8-2 | Contributors
Marianthi Liapi is Research Director at the Technical University of Crete Transformable Intelligent Environments Laboratory and a doctoral candidate at the Aristotle University of Thessaloniki School of Early Childhood Education. Her research on architectural space and its ability to facilitate the relationship between children and the learning process has been presented at international architecture and interdisciplinary conferences and has appeared in journals and books, including the International Journal of Architecture Computing; Digital Physically; and Cognitive Processing. Edith K. Ackermann is Honorary Professor of Psychology at the University of Aix-Marseille in France and visiting scientist at the Massachusetts Institute of Technology School of Architecture. She has authored or coauthored more than a dozen articles and book chapters on the future of play in relation to learning, creativity, and digital technologies. Her work has appeared in, among others, Children, Play, and Time; Collaboration and Learning in V-Environments; and A Learning Zone of One’s Own: Sharing Representations and Flow in Collaborative Learning eEvironments. She also serves as senior research associate at the Harvard Graduate School of Design and is visiting senior researcher at The LEGO Foundation.
Daniel Ness is Associate Professor of Curriculum and Instruction at St. John’s University. His research focuses on human and spatial development and the influence of cognitive development on STEM curriculum from birth to adolescence. He also serves as editor for “Delving Deeper,” a feature in Mathematics Teacher, and is author or coauthor of numerous articles on geometric thinking. He is also coauthor of Knowledge under Construction: The Importance of Play in Developing Children’s Spatial and Geometric Thinking, and his forthcoming book, Spatial Intelligence: Why It Matters from Birth through the Lifespan, is scheduled for release in summer 2016. Stephen J. Farenga is Associate Professor of Secondary Education and Youth Services at Queens College. His areas of research include science knowledge acquisition, cognition in science, and the affects of national standards on classroom instruction. He is the coauthor of The Importance of Average: Playing the Game of School to Increase Success and Achievement; Knowledge under Construction: The Importance of Play in Developing Children’s Spatial and Geometric Thinking; and Trivializing Teacher Education: The Accreditation Squeeze. Farenga and Ness coedited the Encyclopedia of Education and Human Development.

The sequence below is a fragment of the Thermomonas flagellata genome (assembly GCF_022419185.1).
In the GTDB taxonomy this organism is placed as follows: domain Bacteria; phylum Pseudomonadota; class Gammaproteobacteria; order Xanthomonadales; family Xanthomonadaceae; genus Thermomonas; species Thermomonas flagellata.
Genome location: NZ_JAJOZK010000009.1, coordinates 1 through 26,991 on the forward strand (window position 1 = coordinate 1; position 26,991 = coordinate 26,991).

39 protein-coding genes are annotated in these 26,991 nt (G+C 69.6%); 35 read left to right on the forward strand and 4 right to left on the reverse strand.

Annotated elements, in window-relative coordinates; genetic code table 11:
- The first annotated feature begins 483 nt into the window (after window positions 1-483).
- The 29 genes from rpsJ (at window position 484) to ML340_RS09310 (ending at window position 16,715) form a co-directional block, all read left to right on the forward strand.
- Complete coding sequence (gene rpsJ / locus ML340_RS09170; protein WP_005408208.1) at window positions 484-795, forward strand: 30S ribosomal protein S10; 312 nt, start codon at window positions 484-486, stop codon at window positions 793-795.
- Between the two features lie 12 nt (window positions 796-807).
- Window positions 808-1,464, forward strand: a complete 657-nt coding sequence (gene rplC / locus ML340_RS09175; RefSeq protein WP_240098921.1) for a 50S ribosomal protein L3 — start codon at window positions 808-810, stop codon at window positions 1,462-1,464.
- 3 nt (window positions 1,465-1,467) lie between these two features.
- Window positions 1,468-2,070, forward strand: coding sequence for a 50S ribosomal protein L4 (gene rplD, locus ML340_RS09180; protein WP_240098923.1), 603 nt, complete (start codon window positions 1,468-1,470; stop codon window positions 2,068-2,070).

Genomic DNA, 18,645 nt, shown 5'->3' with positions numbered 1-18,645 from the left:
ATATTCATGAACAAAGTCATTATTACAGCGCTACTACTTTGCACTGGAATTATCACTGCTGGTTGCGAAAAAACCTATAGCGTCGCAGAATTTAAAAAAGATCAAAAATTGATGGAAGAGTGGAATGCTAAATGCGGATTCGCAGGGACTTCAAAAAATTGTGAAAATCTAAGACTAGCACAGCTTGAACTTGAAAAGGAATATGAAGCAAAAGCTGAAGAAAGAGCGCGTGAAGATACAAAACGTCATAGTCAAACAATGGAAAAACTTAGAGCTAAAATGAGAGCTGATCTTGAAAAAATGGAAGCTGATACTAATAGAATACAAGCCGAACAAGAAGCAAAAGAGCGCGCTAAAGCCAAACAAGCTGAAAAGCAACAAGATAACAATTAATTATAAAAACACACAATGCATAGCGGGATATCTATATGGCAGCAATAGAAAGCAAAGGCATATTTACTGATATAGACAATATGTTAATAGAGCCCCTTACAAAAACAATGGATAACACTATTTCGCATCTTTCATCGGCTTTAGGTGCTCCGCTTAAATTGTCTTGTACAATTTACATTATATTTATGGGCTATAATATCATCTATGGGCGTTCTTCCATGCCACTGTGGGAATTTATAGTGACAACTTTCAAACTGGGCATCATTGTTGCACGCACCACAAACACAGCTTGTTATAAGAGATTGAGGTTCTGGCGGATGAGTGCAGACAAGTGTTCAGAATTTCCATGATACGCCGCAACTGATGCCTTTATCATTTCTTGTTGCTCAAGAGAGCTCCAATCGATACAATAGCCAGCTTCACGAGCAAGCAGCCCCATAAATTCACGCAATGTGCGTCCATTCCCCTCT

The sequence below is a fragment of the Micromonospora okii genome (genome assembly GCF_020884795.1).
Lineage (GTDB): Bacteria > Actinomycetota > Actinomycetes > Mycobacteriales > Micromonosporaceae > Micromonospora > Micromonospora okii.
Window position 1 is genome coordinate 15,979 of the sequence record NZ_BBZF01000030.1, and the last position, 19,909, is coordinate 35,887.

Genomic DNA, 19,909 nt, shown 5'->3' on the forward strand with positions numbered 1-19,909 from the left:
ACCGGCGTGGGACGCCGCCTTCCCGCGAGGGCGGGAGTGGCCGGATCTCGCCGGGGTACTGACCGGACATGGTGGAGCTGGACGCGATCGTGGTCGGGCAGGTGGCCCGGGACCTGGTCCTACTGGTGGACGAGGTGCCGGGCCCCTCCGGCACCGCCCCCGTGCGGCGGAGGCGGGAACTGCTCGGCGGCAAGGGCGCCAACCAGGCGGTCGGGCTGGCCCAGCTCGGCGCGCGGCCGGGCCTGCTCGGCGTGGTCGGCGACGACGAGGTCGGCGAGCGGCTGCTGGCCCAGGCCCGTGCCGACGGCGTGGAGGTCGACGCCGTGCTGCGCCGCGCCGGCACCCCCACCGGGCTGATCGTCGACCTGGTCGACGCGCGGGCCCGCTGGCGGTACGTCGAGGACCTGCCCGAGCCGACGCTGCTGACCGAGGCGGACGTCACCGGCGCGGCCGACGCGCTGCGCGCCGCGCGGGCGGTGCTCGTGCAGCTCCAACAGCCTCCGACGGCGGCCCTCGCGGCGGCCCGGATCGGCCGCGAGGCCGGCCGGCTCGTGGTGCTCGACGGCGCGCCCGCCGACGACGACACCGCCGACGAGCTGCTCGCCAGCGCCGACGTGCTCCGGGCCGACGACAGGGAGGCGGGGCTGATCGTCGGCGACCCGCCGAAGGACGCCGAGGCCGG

Julie Nicholson is Associate Professor of Practice in the School of Education at Mills College. She has written and lectured on social justice in relation to leadership, play across the lifespan, and the use of social-networking tools in higher education coursework. Her research has appeared in the International Handbook on Educational Leadership and Social (In)Justice; Teacher Education Quarterly; and Early Childhood Development and Care. She is coleader of the Center for Play Research. Anne Bauer is a research assistant and a doctoral candidate in the Educational Leadership Program at Mills College. She studies how social justice and play intersect in early care and education contexts. Ristyn Woolley is also a research assistant and doctoral candidate in the Educational Leadership Program at Mills College. Her research interests include early-childhood policy and advocacy, continuing education, and data analysis. Woolley, Bauer, and Nicholson coauthored a chapter in Rethinking Readiness in Early Childhood Education: Implications for Policy and Practice.
Ellen Beate Hansen Sandseter is Associate Professor of Physical Education at Queen Maud University College of Early Childhood Education in Trondheim, Norway. Her research investigates children’s risky play, well-being, and outdoor education in earlychildhood education and care institutions. Her fifty-some coauthored articles and book chapters have appeared in Early Child Development and Care; International Journal of Environmental Research and Public Health; Contemporary Issues in Early Childhood; and the Journal of Adventure Education and Outdoor Learning, among others. Ole Johan Sando is Assistant Professor of Physical Education and Health at Queen Maud University College of Early Childhood Education. His research on urban administrations and injuries and accidents in kindergarten has appeared in several Norwegian book chapters and journal articles. Sando and Sandseter coauthored Municipalities Procedures and Practices to Follow up Accidents/Incidents Involving Injuries to Children in Kindergartens and Wild and Dangerous: The Children and Youth Movement Games.